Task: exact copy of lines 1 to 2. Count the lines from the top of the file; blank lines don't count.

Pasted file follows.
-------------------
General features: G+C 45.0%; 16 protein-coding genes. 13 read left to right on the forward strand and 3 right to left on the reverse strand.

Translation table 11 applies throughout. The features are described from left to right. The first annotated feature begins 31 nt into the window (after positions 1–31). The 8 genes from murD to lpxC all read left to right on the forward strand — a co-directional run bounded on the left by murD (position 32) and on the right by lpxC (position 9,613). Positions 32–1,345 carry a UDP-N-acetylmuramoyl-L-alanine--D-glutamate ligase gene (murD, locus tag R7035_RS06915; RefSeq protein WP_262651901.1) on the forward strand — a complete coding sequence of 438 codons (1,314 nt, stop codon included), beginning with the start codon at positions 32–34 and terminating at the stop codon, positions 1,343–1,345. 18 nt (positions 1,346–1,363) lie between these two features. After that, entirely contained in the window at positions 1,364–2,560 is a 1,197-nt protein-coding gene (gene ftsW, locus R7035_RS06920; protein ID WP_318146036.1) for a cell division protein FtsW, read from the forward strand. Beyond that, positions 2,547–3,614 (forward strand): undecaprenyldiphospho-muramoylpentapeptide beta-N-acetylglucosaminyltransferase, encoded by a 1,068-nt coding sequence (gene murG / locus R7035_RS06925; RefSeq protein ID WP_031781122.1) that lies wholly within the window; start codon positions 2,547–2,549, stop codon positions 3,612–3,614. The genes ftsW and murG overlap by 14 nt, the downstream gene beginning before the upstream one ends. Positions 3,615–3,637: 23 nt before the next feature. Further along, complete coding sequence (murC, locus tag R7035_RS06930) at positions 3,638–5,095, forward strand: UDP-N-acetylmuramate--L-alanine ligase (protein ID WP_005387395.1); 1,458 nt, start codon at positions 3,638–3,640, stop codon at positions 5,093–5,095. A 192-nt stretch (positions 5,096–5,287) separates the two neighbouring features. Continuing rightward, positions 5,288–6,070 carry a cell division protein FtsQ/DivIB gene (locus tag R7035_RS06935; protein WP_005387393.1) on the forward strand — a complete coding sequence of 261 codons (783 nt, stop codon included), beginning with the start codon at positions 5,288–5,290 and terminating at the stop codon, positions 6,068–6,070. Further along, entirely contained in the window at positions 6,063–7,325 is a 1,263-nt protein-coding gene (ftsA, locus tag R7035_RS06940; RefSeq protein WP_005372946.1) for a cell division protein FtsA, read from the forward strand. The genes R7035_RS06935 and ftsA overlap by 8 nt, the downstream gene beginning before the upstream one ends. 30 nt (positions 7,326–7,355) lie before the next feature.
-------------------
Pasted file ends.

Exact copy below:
General features: G+C 45.0%; 16 protein-coding genes. 13 read left to right on the forward strand and 3 right to left on the reverse strand.

Translation table 11 applies throughout. The features are described from left to right. The first annotated feature begins 31 nt into the window (after positions 1–31). The 8 genes from murD to lpxC all read left to right on the forward strand — a co-directional run bounded on the left by murD (position 32) and on the right by lpxC (position 9,613). Positions 32–1,345 carry a UDP-N-acetylmuramoyl-L-alanine--D-glutamate ligase gene (murD, locus tag R7035_RS06915; RefSeq protein WP_262651901.1) on the forward strand — a complete coding sequence of 438 codons (1,314 nt, stop codon included), beginning with the start codon at positions 32–34 and terminating at the stop codon, positions 1,343–1,345. 18 nt (positions 1,346–1,363) lie between these two features. After that, entirely contained in the window at positions 1,364–2,560 is a 1,197-nt protein-coding gene (gene ftsW, locus R7035_RS06920; protein ID WP_318146036.1) for a cell division protein FtsW, read from the forward strand. Beyond that, positions 2,547–3,614 (forward strand): undecaprenyldiphospho-muramoylpentapeptide beta-N-acetylglucosaminyltransferase, encoded by a 1,068-nt coding sequence (gene murG / locus R7035_RS06925; RefSeq protein ID WP_031781122.1) that lies wholly within the window; start codon positions 2,547–2,549, stop codon positions 3,612–3,614. The genes ftsW and murG overlap by 14 nt, the downstream gene beginning before the upstream one ends. Positions 3,615–3,637: 23 nt before the next feature. Further along, complete coding sequence (murC, locus tag R7035_RS06930) at positions 3,638–5,095, forward strand: UDP-N-acetylmuramate--L-alanine ligase (protein ID WP_005387395.1); 1,458 nt, start codon at positions 3,638–3,640, stop codon at positions 5,093–5,095. A 192-nt stretch (positions 5,096–5,287) separates the two neighbouring features. Continuing rightward, positions 5,288–6,070 carry a cell division protein FtsQ/DivIB gene (locus tag R7035_RS06935; protein WP_005387393.1) on the forward strand — a complete coding sequence of 261 codons (783 nt, stop codon included), beginning with the start codon at positions 5,288–5,290 and terminating at the stop codon, positions 6,068–6,070. Further along, entirely contained in the window at positions 6,063–7,325 is a 1,263-nt protein-coding gene (ftsA, locus tag R7035_RS06940; RefSeq protein WP_005372946.1) for a cell division protein FtsA, read from the forward strand. The genes R7035_RS06935 and ftsA overlap by 8 nt, the downstream gene beginning before the upstream one ends. 30 nt (positions 7,326–7,355) lie before the next feature.